Redos and Retakes Done Right

The latest edition of Educational Leadership features many articles on Grading Practices.  We are working on obtaining a copy for each member of the grading committee.  In the interim, I wanted to share one of the lead articles from Rick Wormeli.  Wormeli is the author of the book Fair isn’t Always Equal (I highly recommended reading this book if you get a chance) and Redos and Retakes Done Right in the November 2011 Educational Leadership.

The article is available by clicking here: Wormeli, R. (2011) Redos and Retakes Done Right.  After you’ve had a chance to read it, please comment and share your thoughts!

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About Dr. Corey Vorthmann

Supervisor of Secondary Education
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2 Responses to Redos and Retakes Done Right

  1. Theresa Jozwiak says:

    Mr, Vorthman, I am a school psychologist at Abraham Lincoln and have been looking at the work of Rick Stiggins, Tom Guskey, and others around grading for several years. This article is in a similar vein. I am delighted Council Bluffs is looking at this. One of the things I have noticed over the years is a practice like this needs to start in elementary school. Oftentimes, students who struggle have learned to accept the low grades and have given up trying very hard. To start this type of practice in middle school, teachers will have to really convey that they care about the students and want them to succeed. The appearance of “punishment” linked to the re-do has to disappear and that is often hard to convey to kids. That said, I think this is the right move and will support it however I can. Theresa Jozwiak, School Psychologist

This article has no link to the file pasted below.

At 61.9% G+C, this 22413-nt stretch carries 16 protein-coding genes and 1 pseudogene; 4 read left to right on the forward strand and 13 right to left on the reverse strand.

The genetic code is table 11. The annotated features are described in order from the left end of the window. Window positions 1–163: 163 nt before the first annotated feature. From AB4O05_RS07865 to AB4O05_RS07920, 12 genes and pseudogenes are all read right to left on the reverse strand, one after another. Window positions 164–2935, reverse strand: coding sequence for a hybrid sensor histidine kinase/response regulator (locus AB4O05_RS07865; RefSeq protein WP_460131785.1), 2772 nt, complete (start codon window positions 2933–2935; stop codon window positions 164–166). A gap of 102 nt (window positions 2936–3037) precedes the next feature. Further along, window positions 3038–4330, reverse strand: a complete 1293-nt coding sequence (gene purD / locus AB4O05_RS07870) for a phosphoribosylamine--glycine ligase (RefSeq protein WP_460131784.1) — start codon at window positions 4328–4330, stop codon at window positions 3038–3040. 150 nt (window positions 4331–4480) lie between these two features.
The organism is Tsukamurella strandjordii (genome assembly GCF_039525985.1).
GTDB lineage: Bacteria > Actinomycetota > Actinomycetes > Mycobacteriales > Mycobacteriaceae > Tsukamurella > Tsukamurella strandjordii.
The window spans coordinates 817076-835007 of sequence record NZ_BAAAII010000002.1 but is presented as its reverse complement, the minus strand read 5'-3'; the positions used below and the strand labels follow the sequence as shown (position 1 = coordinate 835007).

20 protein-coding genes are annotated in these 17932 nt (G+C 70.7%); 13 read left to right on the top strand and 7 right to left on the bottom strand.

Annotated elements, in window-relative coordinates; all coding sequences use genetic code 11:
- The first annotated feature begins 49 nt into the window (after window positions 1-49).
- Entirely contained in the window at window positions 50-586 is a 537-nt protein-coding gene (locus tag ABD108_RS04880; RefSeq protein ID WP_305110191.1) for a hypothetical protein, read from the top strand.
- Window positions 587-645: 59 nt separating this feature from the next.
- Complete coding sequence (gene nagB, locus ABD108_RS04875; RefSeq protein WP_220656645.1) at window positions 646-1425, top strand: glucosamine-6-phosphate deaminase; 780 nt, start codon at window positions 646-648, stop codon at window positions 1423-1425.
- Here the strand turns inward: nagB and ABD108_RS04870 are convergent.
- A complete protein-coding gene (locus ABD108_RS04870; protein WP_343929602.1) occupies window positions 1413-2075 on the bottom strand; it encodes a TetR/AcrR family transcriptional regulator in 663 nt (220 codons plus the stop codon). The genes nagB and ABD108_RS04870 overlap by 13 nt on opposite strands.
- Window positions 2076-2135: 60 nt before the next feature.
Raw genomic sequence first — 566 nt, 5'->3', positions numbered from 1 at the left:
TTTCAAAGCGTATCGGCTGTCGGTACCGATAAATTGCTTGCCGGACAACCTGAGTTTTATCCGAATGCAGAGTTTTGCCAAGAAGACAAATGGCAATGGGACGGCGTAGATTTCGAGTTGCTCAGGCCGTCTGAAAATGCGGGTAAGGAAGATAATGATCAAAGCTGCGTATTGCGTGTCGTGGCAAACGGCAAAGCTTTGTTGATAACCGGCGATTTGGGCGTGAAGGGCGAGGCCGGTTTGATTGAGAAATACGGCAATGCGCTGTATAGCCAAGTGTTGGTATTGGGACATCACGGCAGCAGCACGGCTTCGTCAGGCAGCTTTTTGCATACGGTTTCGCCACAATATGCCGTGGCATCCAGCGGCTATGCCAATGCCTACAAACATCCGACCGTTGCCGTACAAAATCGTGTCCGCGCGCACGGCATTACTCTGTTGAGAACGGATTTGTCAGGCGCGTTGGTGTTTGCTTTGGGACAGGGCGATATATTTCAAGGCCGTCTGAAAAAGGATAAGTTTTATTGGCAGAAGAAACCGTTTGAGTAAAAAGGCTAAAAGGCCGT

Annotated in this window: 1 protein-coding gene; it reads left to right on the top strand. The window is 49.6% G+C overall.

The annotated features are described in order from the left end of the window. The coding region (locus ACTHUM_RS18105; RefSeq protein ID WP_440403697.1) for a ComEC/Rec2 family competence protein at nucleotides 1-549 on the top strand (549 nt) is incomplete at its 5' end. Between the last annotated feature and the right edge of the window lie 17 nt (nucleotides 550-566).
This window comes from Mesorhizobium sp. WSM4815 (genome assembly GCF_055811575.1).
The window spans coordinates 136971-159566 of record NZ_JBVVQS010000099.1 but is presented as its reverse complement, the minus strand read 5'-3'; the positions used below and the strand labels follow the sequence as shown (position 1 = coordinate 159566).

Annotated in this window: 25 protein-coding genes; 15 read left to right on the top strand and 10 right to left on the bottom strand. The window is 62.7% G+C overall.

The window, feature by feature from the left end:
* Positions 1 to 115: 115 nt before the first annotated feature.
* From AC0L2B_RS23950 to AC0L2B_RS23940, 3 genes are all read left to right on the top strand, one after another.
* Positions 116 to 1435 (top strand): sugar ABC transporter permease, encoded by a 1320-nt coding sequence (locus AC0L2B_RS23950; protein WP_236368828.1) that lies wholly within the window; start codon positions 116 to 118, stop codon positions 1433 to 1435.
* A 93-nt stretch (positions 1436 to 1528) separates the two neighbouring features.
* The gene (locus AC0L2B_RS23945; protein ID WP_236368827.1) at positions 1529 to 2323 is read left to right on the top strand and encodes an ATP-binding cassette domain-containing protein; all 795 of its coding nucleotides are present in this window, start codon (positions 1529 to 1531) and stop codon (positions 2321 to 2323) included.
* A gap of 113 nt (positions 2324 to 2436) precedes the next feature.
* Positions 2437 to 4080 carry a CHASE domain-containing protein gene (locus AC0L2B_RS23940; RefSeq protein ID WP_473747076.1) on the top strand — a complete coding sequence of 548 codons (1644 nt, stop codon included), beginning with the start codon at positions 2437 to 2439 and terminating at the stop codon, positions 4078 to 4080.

2. Bob says:

    Hello,
    I think this article does a very good job of framing the discussion about how best to grade students. It could be used in PD at some time to refresh teachers as to why we now have a grading policy and the rationale for its 6 guidelines.

    There are 2 big nuggets for me in this article. First is that the time it takes to learn is not the constant, but rather the learning expected is the constant. For example, it may take most students in my class 2 weeks to reach proficiency at Right Triangles in Geometry. Some may get there quicker, others may take longer. All teachers understand this, but under past practice I would give the test some would pass, some would excel and others would fail. But with a retake policy I can reteach and reassess and so everyone achieves the expected proficiency for that objective. Big shift for many teachers because we did not go through school with this philosophy.

    Second, Wormeli gives us another example of how including all attempts in the gradebook has little connection with how the real world works. He explains how we should look at a student’s best work when grading an assessment or objective. This is a concept not presently fully implemented in our district, but we are moving in this direction as more curriculum goes through the revision process. Personally, I would love to be able to grade using a standards based grading policy and can’t wait for us to move here.

    The 14 practical tips are a great help in thinking about how you might manage redos and retakes, once we have internalized the philosophy. For me, sometimes I do not let a student take the assessment if it is obvious they are not ready. I usually ask a student to correct mistakes on their assessments as a reteaching activity and then retest over just the concepts they missed. It really is not that much of an administrative hassle for me.

    Great article, simple, powerful, and thought provoking.

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